Another race over, another successful event but there is no rest. This evening a glass of red and a nice meal but tomorrow it’s back to the grind. Another race is only weeks away and like déjà vu the process will repeat itself.

“Lauri, and you, your dreams?”

“To expand Skyrunning and see the growth continue with the collaboration from those who love the sport as we do.”

“Will you ever be able to let go?”

“Why, why would I want to let go? This is my life: I love it. Maybe I would like less stress but I like challenges, I like work and I don’t like to be bored.”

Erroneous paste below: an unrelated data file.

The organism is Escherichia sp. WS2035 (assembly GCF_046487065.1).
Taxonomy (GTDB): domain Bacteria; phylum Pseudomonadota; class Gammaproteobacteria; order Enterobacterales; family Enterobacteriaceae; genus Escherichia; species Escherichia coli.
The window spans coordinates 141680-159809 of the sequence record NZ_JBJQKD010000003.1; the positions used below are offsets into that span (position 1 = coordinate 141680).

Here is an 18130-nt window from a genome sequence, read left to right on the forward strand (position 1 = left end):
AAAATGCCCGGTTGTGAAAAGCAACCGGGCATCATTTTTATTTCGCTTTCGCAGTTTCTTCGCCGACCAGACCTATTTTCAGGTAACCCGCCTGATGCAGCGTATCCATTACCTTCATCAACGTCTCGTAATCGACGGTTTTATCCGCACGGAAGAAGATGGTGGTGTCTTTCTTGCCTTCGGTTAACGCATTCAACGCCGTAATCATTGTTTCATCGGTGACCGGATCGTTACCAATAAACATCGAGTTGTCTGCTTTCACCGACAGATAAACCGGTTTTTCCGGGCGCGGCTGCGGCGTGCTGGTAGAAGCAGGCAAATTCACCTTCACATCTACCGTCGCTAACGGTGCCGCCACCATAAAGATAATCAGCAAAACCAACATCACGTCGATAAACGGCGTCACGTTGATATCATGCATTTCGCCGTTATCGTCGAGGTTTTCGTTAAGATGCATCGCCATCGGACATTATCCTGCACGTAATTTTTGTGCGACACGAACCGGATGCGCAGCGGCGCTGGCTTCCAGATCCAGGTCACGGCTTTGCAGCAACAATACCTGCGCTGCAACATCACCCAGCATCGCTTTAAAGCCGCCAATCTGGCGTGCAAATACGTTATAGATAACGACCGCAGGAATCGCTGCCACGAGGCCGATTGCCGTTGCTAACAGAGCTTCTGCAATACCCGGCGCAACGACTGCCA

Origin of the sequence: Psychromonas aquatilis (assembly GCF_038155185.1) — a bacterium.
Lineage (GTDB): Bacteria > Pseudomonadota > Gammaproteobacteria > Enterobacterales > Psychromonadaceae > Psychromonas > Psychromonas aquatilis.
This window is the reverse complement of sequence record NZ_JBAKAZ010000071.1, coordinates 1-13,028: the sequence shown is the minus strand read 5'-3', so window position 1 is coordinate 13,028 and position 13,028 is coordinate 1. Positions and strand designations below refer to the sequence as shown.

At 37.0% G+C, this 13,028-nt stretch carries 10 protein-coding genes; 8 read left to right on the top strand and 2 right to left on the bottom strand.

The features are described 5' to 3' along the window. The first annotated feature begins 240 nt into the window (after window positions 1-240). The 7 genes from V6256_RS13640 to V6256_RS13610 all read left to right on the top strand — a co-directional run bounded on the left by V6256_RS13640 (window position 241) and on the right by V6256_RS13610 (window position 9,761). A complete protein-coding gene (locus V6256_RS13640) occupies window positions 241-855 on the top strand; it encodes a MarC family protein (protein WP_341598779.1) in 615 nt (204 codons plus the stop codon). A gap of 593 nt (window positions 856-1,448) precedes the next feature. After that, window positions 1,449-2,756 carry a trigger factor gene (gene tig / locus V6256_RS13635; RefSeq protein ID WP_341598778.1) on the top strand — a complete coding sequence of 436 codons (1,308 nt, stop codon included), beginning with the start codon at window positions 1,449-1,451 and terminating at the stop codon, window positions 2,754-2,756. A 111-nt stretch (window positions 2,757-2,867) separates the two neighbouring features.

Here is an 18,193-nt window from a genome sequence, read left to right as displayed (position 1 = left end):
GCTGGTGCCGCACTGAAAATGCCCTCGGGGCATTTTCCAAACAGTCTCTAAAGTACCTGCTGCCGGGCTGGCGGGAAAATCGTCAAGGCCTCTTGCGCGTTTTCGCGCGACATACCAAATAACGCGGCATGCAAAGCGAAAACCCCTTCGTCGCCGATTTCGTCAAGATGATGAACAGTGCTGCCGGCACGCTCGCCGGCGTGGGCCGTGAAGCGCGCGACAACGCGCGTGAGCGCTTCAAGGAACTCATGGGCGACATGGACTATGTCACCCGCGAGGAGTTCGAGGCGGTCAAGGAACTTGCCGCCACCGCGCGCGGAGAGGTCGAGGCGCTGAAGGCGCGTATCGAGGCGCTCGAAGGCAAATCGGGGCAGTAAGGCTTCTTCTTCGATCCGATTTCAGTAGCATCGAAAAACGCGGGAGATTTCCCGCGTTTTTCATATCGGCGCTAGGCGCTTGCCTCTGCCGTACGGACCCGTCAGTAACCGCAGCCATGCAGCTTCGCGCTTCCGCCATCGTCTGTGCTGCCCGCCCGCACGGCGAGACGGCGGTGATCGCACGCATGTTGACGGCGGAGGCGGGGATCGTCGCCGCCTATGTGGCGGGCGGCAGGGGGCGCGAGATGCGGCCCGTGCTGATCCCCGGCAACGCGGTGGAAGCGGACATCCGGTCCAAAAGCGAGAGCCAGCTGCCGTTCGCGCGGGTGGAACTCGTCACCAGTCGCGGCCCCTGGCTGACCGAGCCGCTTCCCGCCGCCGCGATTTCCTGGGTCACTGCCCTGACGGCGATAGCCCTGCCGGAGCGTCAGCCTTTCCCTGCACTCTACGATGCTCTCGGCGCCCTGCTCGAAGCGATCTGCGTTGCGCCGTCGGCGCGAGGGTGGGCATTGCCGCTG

I smile knowing full well that her words are true and that in all honesty, I already knew the answer.

“One thing is for sure, I won’t be in the Bahamas filing my nails everyday, I can guarantee that will never happen.”

 

The KIMA galleries:

******

FastandLight Salomon SRTV

Fast and Light is released on October 20th 2015 at 1600 via Salomon SRTV HERE

Credits and thanks

Quotes from Bruno Brunod, Fabio Meraldi, Emelie Forsberg and Kilian Jornet are taken from the film, FAST and LIGHT. ©TheAfricanAttachment and ©SalomonRunning.

Many thanks to Lauri van Houten and Marino Giacometti the ISF and Skyrunning.

Many thanks to Trofeo Kima and all the staff.

All images and content ©iancorless.com

A series of articles will be published worldwide to coincide with the release of Fast and Light and I would like to take the opportunity to thank all the editors and creatives involved in this process.